The problem with that common saying, “people are flawed, so let’s celebrate our flaws” is that it is also used to defend wrong behavior. While this message is used to just tell people “don’t judge,” there are flaws in people that cause trouble and problems for society, and when you point out these flaws, it is not judging. It is just telling the truth.

Again, in a picture, the analogy of Filipinos and their celebrity idols is like this from the recent Bench fashion show.


Don’t even try to give that baloney that idolization of celebrities is an example of “love for others.” It isn’t.

While there are some celebrities who are actively trying to be good examples, the problem is with the fans, or fantards. And some of these fantards are not even from the masa; they are even from the middle class. Aside from celebrities, the poorer people also take cues from the middle class. If they observe people with money are throwing trash on the street, spitting on the sidewalk or even physically hurting people, they will do the same. The poorer people will say, “if these rich can do it, so can we!” It is their way to defend their dignity (albeit a wrong one). It will have a domino effect: the whole society will follow suit and the whole society falls into a plague of bad and unethical behavior.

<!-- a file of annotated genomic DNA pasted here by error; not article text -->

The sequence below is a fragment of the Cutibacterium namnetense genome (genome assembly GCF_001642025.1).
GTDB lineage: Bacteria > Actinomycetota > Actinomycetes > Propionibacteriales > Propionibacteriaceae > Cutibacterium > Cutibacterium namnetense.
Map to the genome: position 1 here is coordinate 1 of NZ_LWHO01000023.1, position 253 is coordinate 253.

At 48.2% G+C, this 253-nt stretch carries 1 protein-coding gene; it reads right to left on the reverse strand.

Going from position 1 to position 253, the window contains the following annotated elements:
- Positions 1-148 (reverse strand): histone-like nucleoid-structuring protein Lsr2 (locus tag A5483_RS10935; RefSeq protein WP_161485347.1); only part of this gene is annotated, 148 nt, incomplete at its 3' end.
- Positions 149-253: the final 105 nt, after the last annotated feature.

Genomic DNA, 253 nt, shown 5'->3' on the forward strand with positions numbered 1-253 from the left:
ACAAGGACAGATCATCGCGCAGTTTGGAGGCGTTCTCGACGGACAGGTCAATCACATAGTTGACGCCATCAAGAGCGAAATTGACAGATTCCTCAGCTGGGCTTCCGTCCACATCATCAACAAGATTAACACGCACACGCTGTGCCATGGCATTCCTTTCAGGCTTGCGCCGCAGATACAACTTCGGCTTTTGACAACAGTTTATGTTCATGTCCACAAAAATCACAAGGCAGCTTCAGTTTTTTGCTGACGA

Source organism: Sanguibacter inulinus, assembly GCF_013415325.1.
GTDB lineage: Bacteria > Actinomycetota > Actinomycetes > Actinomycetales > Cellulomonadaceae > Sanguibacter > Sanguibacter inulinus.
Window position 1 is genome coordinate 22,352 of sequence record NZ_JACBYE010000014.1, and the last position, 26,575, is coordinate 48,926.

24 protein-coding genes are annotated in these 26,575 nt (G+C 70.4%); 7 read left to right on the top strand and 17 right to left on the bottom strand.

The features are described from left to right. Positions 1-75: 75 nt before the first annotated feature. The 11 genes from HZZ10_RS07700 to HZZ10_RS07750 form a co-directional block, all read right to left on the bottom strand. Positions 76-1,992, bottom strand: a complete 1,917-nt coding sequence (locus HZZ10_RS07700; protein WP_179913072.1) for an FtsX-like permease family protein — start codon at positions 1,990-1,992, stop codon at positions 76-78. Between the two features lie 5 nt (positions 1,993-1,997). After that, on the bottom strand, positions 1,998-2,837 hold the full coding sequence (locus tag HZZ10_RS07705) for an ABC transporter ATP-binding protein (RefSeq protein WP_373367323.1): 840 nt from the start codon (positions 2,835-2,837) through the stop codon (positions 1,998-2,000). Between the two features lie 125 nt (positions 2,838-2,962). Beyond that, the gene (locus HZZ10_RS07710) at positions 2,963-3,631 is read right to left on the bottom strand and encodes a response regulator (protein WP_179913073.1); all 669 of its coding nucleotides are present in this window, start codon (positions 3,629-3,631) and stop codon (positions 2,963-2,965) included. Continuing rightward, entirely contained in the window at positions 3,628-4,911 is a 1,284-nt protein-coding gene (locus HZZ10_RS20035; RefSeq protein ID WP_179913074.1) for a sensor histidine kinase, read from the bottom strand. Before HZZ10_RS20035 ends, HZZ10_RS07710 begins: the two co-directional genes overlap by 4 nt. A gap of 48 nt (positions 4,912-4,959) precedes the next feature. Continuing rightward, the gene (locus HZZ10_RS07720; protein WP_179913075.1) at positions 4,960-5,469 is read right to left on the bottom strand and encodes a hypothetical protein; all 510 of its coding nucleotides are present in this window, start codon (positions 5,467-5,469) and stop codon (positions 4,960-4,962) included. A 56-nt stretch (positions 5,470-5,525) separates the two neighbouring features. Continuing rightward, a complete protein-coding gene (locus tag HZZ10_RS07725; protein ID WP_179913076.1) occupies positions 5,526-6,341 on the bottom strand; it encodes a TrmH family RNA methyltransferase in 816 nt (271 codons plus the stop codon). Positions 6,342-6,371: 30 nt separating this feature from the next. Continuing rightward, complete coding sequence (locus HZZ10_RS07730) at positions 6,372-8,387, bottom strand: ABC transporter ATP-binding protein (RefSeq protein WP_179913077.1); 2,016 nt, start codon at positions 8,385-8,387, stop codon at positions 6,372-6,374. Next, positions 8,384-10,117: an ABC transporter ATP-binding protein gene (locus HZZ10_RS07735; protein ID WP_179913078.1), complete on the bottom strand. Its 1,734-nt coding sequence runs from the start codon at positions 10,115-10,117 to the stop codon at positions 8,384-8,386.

Teleserye Effects

Also, let me discuss more on the bad examples of television. Showbiz writer Ricky Lee defended teleseryes by saying that the storylines are supposed to convince people to stop judging people who do wrong. Let’s say certain dramas show teenage pregnancies. Each drama shows the usual theme, the (needless) crying and slapping but, the message is for people to accept and not condemn the teen who got pregnant, and sometimes, even the teen guy who got her pregnant. Especially if they decide to take responsibility for the child. OK, that’s supposed to be a good message.

But here’s the problem: after the message that one should not condemn teenagers who get pregnant gets repeated too often, the teenagers will take a different message from it: having sex and getting pregnant is their right, so the adults should not be angry about it! In a sense, it will encourage teens to be more irresponsible about sex and teen pregnancy. Perhaps when the teen guy refuses to take responsibility for the child, he’ll say, “O, look at the teleserye! It says don’t judge me even if I get someone pregnant!” Despite the intention of the teleserye’s message, teens might even feel encouraged to have reckless sex and get away with it! So, instead of avoiding the problem of teen pregnancy, it may have even helped worsen it.